Chomping On Some Bits: Shark Bites On The Rise

A great white shark seen in the waters off Gansbaai in South Africa. With people returning to the beaches following the pandemic, a rise in shark bites has been recorded worldwide, especially in the United States, where 64 percent of attacks took place. (Dan Kitwood/Getty Images)

By Martin M Barillas

Shark bites increased in 2021, following three consecutive years of decline, according to the Florida Museum of Natural History’s International Shark Attack File (ISAF). Researchers tallied 73 unprovoked attacks worldwide last year. While that is just over the five-year global average of 72, it is significantly higher than 2020’s 52 confirmed bites — the lowest in 10 years.

“Shark bites dropped drastically in 2020 due to the pandemic. This past year was much more typical, with average bite numbers from an assortment of species and fatalities from white sharks, bull sharks and tiger sharks,” said ISAF manager Tyler Bowling.

Fatal encounters happened mostly in the South Pacific, peaking in 2021. In Australia, New Caledonia and New Zealand, there were six confirmed fatalities, but similar attacks happened in Brazil, South Africa and the United States. In most cases, Carcharodon carcharias, or the great white shark, caused the carnage.

The teeth and jaw of a great white shark are displayed after research into the biological mechanics of the predator July 25, 2007, in Sydney, Australia. Researchers at the University of New South Wales (UNSW) and the University of Tampa, Florida, are studying the shark’s its biomechanics and potential “bite force.” (Ian Waldie/Getty Images)

Vacationers should be aware that Florida has had the highest number of bites of any area for several decades. Blacktip sharks (Carcharhinus limbatus) probably cause most bites in the Sunshine State. Relatively small blacktip sharks swim near shorelines and shallows to hunt but also flee larger species, such as ravenous hammerheads (Sphyrna mokarran) and bull sharks (Carcharhinus leucas).

“About 60% of all bites we record are in low visibility water,” near the shore, said Gavin Naylor of ISAF.

Volusia County and Daytona Beach had the most shark bites (17), representing 63 percent of Florida’s total for an increase over the five-year annual average. Other bite incidents in Florida occurred in Brevard (2), Miami-Dade (2) and St. Lucie (2) counties, with single incidents in Broward, Manatee, Martin, Palm Beach and St. Johns counties.

There were 47 shark bites recorded in 2021 for the United States, making it the world leader with 64 percent of cases worldwide. All but five of these attacks were along the Atlantic coast.

Two graphs show the types of incidents attributed to sharks and the geographic locations of the attacks. (International Shark Attack File)

Australia came in second with 12 bites but was first in fatalities, with three recorded. Bites were down from the five-year annual average of 16 bites, as were deaths, which dropped from the six recorded in 2020. Also in the competition for bites were Brazil and New Zealand with three each, while Canada, Ecuador and the St. Kitts and Nevis archipelago registered one bite each.

While shark bites resumed in South Africa in 2021 after zero incidents in 2020, the arrival of a pod of orcas (Orcinus orca), also known as killer whales, just off the coast allowed swimmers and surfers to breathe a little easier. The number of great white sharks near Cape Town declined greatly when orcas migrated to the area in 2017.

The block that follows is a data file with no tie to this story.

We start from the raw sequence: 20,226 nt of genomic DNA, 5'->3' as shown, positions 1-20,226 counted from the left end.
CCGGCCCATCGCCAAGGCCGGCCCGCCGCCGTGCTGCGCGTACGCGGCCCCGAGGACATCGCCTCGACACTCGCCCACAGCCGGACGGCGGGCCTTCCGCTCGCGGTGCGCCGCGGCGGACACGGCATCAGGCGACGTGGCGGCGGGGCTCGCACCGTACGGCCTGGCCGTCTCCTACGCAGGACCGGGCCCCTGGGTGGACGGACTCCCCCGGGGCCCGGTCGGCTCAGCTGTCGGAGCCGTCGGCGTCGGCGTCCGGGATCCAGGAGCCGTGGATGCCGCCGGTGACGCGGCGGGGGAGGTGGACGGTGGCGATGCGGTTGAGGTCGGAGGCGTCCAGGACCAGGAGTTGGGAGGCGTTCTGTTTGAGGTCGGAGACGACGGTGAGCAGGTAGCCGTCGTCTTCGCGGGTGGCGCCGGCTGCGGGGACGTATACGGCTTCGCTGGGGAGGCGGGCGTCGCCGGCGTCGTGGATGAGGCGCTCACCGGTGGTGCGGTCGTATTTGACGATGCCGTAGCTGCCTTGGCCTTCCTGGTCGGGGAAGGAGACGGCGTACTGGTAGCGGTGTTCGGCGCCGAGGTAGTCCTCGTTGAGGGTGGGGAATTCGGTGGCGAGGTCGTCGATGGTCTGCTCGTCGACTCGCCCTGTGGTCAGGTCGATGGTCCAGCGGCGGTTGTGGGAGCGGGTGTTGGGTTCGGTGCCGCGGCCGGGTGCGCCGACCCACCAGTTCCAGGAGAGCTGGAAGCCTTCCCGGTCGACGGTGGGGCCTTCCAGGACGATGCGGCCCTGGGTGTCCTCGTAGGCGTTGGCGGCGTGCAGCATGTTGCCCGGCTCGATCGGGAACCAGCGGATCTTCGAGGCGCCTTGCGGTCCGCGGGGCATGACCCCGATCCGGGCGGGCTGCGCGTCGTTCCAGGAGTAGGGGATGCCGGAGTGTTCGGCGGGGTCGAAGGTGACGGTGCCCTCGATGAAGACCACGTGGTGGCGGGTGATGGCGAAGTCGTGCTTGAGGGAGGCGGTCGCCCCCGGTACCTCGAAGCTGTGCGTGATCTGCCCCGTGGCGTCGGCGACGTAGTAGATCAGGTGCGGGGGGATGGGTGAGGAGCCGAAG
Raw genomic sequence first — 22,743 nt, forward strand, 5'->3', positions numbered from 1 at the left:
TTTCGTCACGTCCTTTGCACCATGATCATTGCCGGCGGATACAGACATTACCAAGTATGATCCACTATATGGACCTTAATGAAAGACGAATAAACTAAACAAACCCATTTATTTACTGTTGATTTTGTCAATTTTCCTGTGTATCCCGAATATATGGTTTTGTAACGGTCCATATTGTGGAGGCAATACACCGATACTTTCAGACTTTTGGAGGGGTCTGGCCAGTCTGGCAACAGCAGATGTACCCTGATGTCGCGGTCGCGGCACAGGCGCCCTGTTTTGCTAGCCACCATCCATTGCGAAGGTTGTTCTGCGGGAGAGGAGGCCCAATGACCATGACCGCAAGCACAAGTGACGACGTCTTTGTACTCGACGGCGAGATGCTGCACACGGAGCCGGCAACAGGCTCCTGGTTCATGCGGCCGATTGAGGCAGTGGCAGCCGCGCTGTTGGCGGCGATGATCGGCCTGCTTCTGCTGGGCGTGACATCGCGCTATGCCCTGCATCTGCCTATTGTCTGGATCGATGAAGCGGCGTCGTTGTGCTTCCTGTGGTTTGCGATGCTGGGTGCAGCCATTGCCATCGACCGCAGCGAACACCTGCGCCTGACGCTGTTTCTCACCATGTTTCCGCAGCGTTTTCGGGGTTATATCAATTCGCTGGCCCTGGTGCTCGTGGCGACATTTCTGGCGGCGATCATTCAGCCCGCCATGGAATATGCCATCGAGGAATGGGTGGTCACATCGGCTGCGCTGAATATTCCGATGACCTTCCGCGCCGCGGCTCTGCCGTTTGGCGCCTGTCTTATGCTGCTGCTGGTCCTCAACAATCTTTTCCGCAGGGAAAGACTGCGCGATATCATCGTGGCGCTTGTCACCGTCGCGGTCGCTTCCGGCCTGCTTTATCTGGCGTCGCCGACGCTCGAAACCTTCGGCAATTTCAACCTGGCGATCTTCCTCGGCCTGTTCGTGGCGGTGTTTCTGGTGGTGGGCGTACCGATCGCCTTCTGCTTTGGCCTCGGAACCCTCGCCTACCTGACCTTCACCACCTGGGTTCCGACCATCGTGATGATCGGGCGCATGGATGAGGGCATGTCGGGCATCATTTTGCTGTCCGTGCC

“We don’t know how often orcas kill white sharks, but when they do, they seem to have a preference for the oily liver and leave the rest. As of 2021, however, white sharks appear to have migrated east, and more are now seen along South Africa’s Wild Coast,” Bowling said. In 2021, there was one fatality and three total shark bites there.

Orcas (Orcinus orca), also known as killer whales, target sharks for their oily livers. Their appearance typically heralds a reduction in shark numbers in the area. (Hagen Hopkins/Getty Images)

The large increase in shark bites and deaths in 2021 can be attributed to the growing number of people enjoying beaches, especially in Florida, which has the second-highest rate of population growth in the country. Deaths due to shark attacks, however, are becoming rarer.

“The overall decline in mortalities from shark bites is likely due to a combination of improved beach safety protocols around the world and a diminishment in the number of sharks of various species in coastal waters,” said Naylor. He noted that the increase of the last two years is attributable to “the expanding numbers of white sharks, which have been increasing in various localities, likely in response to a boom in the seal populations they feed on.”

Of the people bitten by sharks, 51 percent were surfers or boarders. The narrow strip of water known as the surf zone is where waves tumble and create an ideal environment for sharks and surfers. Shallow water and choppy waves stir up sediment, impeding sharks’ vision, priming them to chomp down on anything. The study indicated that in 39 percent of bite cases, the victims were swimming or wading.

Surf zones are where a variety of fish seek food, such as seaweed and invertebrates. This activity in the area attracts sharks.

“For blacktip sharks in Florida, it’s most often a case of mistaken identity,” Bowling said, explaining how a shark might bite a human rather than its everyday meal. ISAF advises swimmers to avoid shiny jewelry that might attract sharks and to skip going into the water at night or dusk.

Edited by Siân Speakman and Kristen Butler

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The post Chomping On Some Bits: Shark Bites On The Rise appeared first on Zenger News.

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